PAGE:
Sudan Political Orientation
Government Type: Transitional Government
Leaders: Gen. Abdel Fattah al-Burhan, who is currently the de facto ruler of Sudan, and Gen. Mohamed Hamdan Dagalo (Hemetti), who leads the Rapid Support Forces (RSF)
Acting Prime Minister: Osman Hussein
Political Party: Independent, formerly National Congress Party (Sudan)
Political Position: Islamist Nationalism Right-Wing
MBFC’s Country Freedom Rating: 25.42 – Limited Freedom
World Press Freedom Rank: Sudan 148/180
Sudan, the third largest country in Africa, is roughly equivalent in size to the country of Saudi Arabia or the combined land areas of France and Spain. After a long civil war, South Sudan gained independence in 2011 but still faces ongoing conflict and crises. Additionally, Darfur, a region in western Sudan approximately the size of mainland Spain, has experienced conflict and violence since 2003, displacing millions of people.
Freedom House reports that following the ousting of former president Omar al-Bashir in 2019, Sudan had a transitional government until a late 2021 coup that dissolved the government, leading to violence and a dangerous climate for journalists. Currently, there is an ongoing armed conflict between rival commanders that could potentially escalate into civil war.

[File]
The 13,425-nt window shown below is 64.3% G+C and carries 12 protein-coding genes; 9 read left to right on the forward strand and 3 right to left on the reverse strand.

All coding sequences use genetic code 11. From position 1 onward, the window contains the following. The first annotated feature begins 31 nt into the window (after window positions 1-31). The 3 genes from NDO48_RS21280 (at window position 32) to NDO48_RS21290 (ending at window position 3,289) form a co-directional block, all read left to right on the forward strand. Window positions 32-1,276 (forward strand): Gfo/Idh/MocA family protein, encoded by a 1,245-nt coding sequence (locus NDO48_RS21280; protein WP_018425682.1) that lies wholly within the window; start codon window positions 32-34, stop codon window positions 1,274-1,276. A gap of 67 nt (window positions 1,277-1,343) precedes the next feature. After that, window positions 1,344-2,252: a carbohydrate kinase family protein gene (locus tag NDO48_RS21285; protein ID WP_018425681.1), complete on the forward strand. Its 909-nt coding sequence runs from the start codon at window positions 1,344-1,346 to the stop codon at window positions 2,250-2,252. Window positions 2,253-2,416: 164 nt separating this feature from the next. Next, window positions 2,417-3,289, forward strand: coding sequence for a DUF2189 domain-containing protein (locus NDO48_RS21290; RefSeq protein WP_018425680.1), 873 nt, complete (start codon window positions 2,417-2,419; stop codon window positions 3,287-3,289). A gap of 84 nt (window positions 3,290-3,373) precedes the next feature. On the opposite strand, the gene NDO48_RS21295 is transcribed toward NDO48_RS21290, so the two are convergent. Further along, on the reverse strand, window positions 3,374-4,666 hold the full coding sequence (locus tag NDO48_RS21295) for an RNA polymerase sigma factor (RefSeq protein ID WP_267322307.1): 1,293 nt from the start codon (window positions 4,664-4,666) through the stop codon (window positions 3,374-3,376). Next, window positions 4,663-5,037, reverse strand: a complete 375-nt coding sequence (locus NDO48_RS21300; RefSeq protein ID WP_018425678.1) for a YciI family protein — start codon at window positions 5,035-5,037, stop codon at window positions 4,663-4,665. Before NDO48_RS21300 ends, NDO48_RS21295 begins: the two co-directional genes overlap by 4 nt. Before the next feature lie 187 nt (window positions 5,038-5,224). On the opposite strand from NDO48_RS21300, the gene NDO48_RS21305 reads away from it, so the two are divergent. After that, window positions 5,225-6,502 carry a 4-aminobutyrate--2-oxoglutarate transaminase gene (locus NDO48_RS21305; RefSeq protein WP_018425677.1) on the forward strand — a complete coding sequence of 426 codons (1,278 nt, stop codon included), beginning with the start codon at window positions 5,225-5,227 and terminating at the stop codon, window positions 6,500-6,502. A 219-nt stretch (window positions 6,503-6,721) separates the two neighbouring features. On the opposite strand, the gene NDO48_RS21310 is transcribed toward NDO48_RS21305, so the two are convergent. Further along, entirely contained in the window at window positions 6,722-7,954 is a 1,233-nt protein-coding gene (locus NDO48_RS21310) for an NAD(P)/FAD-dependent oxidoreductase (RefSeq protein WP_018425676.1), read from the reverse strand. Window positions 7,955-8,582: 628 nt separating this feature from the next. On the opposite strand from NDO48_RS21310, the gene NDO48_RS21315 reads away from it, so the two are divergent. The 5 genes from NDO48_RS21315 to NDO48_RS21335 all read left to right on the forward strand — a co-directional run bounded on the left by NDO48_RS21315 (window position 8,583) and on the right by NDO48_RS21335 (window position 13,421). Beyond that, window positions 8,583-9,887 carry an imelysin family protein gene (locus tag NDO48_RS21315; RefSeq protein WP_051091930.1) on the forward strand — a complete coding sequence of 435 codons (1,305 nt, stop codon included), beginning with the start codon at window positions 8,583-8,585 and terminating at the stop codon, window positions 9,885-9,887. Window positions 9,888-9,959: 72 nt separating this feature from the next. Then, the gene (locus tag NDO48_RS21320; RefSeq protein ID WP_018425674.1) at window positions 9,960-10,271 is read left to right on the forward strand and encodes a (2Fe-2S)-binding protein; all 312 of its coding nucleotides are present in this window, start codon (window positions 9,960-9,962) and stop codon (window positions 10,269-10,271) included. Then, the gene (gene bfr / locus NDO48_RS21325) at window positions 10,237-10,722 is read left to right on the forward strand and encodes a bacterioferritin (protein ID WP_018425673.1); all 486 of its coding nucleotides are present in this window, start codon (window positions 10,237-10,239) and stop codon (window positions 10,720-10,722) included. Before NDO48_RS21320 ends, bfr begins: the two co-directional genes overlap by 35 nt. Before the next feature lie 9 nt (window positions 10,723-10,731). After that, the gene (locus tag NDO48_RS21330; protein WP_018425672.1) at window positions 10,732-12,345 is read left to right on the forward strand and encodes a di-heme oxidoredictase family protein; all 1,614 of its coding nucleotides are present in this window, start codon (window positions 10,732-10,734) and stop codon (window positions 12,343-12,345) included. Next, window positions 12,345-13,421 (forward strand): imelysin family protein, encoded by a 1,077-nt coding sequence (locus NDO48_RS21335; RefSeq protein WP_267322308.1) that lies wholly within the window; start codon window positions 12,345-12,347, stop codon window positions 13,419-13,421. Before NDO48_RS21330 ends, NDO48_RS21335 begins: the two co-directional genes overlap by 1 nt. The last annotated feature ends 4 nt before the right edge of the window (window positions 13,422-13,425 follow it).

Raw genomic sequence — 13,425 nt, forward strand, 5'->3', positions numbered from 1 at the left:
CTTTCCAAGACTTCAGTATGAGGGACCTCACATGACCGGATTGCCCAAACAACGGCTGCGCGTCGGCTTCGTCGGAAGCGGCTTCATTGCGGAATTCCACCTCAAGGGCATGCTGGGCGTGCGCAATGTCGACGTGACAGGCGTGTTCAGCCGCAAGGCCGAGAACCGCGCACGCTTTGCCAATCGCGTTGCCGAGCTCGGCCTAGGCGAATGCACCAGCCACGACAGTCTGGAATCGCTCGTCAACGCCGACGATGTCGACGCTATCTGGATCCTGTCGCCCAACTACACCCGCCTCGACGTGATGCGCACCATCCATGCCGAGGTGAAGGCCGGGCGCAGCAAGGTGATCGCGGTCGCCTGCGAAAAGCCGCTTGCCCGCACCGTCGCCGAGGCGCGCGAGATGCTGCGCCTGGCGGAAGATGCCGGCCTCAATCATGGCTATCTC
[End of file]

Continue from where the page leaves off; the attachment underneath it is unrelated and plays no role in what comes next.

Media Ownership and Government Analysis
The government heavily dominates media ownership in Sudan, with indirect and direct control over most outlets. Sudan’s media landscape consists of privately owned and government-run outlets, some of which support ousted president Omar al-Bashir. Sudanese Media following the 2021 coup has been either pro-Gen. Abdel Fattah al-Burhan or Gen. Mohamed Hamdan Dagalo (Hemetti). Media outlets like Sudan News Agency (Suna) and Al-Intibaha support Gen. Al-Burhan, while Al-Ra’y al-Amm is an Islamist outlet supporting Al-Bashir, and assayha.net supports Gen. Hemetti.
There is also an ongoing armed conflict between two groups led by Gen. Al-Burhan and Gen. Hemetti, with media outlets like assayha.net reporting in favor of the Rapid Support Forces, such as: “Urgent Hamidti to Arabic: We respect to dialogue with civilians, and Al-Burhan is the obstacle to the framework agreement.” Conversely, pro-Gen. Abdel Fattah al-Burhan media, such as Al Intibaha, reports favoring the Sudanese Armed Forces, “He added, It is the Rapid Support Command that caused the unfortunate events that Sudan is currently witnessing,” with each blaming the other.
Furthermore, RSF reports The National Council for Press and Publication, a regulatory agency, can shut down critical publications without judicial orders, while the politicized Ministry of Information manages broadcast licenses. Defamation is also a significant issue, with journalists and media outlets facing threats, harassment, intimidation, and criminal charges.
In summary, Sudan is facing a critical situation with the ongoing armed conflict between the Sudanese Armed Forces and the Rapid Support Forces (RSF) paramilitary, which could potentially escalate into a civil war. Additionally, the media in Sudan appears to be showing bias towards one group or the other, depending on who owns the media outlets.
Last Updated on May 13, 2023 by Media Bias Fact Check
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